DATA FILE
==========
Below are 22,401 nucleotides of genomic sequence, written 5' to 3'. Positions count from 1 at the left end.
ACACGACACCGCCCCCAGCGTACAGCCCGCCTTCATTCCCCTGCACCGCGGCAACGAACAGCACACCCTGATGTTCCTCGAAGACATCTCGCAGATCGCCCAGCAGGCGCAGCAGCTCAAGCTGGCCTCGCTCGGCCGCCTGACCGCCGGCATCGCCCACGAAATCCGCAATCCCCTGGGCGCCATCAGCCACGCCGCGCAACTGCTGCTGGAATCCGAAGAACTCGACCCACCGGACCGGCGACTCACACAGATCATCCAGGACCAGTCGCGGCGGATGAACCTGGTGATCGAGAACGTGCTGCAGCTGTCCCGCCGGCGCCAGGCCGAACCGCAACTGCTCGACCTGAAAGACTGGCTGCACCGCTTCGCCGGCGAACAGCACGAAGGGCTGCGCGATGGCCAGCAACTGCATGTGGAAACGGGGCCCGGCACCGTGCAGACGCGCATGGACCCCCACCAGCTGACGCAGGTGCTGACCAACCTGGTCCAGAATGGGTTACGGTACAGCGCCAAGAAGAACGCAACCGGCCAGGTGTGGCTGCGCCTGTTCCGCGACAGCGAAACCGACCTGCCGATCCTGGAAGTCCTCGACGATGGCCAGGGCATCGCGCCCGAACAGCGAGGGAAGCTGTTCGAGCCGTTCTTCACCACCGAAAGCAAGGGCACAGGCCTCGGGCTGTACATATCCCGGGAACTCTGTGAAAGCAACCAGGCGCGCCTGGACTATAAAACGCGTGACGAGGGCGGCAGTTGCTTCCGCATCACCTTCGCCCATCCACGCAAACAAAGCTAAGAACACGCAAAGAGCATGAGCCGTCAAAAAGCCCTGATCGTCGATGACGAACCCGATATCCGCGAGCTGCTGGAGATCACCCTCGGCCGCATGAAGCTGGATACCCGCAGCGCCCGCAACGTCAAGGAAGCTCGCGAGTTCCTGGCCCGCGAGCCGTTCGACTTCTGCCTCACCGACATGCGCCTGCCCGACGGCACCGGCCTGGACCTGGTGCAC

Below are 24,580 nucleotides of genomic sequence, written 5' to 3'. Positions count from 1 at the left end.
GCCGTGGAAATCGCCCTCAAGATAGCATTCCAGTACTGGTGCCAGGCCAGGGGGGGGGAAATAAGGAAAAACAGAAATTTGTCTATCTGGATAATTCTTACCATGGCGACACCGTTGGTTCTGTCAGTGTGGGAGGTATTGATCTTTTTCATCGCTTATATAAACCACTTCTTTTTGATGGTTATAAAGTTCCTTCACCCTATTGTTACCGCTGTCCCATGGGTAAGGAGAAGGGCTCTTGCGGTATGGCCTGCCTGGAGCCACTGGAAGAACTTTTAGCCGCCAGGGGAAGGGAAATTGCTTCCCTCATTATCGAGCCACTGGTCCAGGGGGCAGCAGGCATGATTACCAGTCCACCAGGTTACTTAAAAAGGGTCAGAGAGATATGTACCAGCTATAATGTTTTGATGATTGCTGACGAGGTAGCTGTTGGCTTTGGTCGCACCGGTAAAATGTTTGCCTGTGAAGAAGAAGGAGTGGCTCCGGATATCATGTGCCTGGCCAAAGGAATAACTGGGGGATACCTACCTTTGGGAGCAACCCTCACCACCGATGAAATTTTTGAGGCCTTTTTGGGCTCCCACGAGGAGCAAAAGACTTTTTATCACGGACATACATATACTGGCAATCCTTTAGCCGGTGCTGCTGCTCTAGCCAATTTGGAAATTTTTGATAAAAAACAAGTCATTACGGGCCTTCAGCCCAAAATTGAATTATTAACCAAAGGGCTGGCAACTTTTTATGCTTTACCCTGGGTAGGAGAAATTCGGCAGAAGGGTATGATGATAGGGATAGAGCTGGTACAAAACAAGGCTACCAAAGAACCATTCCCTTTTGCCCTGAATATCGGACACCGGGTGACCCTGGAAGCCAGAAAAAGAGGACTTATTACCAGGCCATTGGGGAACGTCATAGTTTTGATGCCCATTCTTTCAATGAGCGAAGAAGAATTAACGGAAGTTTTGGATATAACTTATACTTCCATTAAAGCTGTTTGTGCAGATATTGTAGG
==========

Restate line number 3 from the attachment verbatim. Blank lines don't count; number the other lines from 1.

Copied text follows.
Below are 24,580 nucleotides of genomic sequence, written 5' to 3'. Positions count from 1 at the left end.